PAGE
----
Susan Katz Miller is both an interfaith child and an interfaith parent. Her book on raising children with two religions, based on hundreds of survey responses and interviews, will be published by Beacon Press in 2013. You can find her interfaith essays at interfaithfamily.com and on NPR’s All Things Considered. She served as an expert on interfaith children at national conferences, and has chaired the Board of the Interfaith Families Project of Greater Washington DC, the interfaith group with the largest religious education program in the country. She is a former reporter forNewsweek and New Scientist magazines, and her work has also appeared in The New York Times, The Christian Science Monitor, Discover, Science, and many other publications.
This post originally appeared at her blog, On Being Both.
After almost two decades of raising interfaith children with two religions, I realize I am about to be laid off from my parenting job. I must content myself with the idea that my husband and I have done all we could to educate our kids in both family religions: Judaism and Christianity. The controversial pathway we chose long ago has served us well. Now, it will be up to these new young interfaith adults we produced to decide whether or not to continue to tell their own stories. And I will be stuck chronicling the experience of interfaith empty-nesters.
So, Hanukkah feels strange and slightly melancholy this year, with our firstborn away at college. With only one teenager left at home, I declared the official end to kids hunting for little Hanukkah gifts hidden under sofa cushions and behind bookcases. My son was fine with this. Adults rarely give each other Hanukkah gifts in my extended family, and he is well on his way to becoming an adult. But as it turns out, I did not actually have the authority to make this abrupt and unilateral proclamation. Just because I represent the Jewish side in our interfaith family does not make me the boss of Hanukkah.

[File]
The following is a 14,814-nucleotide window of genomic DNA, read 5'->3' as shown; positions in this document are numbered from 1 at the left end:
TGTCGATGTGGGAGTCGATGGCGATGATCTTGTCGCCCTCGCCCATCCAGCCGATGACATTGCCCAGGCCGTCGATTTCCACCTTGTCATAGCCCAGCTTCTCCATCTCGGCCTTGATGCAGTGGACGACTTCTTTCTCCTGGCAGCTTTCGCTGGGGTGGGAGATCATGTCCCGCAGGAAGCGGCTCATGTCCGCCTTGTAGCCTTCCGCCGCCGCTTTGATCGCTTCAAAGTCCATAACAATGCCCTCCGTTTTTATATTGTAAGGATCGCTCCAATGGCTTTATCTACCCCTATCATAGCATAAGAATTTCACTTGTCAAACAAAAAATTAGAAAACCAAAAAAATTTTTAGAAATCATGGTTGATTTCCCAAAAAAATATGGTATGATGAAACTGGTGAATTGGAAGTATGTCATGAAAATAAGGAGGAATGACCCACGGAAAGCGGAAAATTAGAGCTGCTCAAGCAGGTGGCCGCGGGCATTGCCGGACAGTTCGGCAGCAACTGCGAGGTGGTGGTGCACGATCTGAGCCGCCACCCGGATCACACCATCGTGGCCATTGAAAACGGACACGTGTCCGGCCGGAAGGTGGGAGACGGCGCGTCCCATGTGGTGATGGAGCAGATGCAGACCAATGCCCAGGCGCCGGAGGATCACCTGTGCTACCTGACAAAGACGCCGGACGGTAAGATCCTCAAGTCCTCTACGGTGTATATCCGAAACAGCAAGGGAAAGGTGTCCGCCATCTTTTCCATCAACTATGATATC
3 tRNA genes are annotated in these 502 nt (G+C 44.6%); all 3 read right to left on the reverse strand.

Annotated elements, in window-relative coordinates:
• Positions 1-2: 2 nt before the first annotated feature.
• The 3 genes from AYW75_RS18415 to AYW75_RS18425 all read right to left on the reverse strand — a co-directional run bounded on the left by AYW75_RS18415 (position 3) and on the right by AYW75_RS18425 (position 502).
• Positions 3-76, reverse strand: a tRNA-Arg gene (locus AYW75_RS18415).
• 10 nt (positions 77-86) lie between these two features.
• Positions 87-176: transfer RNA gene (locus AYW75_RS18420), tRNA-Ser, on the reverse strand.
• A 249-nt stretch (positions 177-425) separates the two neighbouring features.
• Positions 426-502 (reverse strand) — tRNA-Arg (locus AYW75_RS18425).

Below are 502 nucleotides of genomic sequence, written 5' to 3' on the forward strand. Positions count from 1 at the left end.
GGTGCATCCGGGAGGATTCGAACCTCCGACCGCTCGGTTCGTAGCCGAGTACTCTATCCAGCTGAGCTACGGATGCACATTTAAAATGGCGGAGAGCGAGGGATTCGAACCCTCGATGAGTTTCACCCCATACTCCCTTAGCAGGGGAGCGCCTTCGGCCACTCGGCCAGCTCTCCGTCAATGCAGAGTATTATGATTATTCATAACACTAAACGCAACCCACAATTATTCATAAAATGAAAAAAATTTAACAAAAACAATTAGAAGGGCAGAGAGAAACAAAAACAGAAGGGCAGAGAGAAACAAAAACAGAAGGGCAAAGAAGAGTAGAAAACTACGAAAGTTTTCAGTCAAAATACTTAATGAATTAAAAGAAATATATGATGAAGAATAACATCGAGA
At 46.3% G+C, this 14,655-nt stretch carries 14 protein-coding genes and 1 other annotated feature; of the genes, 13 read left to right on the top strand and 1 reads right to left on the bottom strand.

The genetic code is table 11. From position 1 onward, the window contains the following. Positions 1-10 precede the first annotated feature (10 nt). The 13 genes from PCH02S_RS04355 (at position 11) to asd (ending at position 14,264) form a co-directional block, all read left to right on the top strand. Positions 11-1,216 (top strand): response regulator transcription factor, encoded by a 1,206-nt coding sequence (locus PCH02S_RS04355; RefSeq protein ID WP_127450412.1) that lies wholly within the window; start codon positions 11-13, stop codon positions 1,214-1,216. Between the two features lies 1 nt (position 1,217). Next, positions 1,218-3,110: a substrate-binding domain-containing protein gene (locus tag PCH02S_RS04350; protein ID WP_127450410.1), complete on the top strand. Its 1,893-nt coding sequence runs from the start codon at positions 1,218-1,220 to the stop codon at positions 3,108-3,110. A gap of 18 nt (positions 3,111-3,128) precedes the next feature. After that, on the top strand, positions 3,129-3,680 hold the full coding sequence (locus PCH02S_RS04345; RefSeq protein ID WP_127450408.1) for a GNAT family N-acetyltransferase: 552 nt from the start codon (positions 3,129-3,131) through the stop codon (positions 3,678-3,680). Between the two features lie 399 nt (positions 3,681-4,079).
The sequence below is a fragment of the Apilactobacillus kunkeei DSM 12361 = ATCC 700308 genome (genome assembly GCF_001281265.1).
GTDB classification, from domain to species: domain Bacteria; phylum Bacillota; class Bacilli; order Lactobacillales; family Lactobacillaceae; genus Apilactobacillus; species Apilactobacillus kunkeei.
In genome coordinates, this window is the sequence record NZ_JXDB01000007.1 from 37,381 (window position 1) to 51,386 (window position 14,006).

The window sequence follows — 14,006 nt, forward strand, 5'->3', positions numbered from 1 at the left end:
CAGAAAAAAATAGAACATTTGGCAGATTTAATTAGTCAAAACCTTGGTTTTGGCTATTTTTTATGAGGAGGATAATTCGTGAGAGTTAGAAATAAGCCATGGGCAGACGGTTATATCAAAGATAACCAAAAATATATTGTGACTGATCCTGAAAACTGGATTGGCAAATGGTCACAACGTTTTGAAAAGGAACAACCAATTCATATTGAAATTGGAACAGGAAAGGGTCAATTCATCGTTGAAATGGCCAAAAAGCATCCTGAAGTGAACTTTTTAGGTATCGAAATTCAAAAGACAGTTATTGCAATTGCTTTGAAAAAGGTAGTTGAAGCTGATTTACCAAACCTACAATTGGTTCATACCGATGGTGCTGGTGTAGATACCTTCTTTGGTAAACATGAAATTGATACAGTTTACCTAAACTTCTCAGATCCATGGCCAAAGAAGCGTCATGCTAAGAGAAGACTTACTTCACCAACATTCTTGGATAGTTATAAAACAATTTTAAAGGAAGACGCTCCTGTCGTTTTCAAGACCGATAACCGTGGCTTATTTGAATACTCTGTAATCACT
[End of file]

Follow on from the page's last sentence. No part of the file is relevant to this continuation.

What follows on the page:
So after we lit candles and said blessings and sang “Rock of Ages” on the second night, my (Christian) husband surprised me by saying he had hidden little Hanukkah gifts for me and our son. I was touched, and irrationally excited: I hadn’t hunted for a present since I was a kid and my (Christian) mom instituted this Hanukkah tradition in our family.
My bemused son and I quickly located the little tissue paper packets–in a clay pot on the mantel, and on the windowsill behind the curtains. They turned out to be utterly fabulous, completely cheesy blinking LED Hanukkah pins–a menorah and a dreidel. I wore them both at a Hanukkah party the next night.
So my husband created a moment of role-reversal comedy (mom acting like a kid and receiving a goofy “kid” present). At the same time, he distracted us all from missing our college girl. And he paid sweet tribute to the interfaith family created when we got married 25 years ago, and to the tradition instituted by my pioneering interfaith parents, who are still happily married after more than 50 years. Such small gestures, combining tradition and innovation, respect and humor, bind interfaith families together.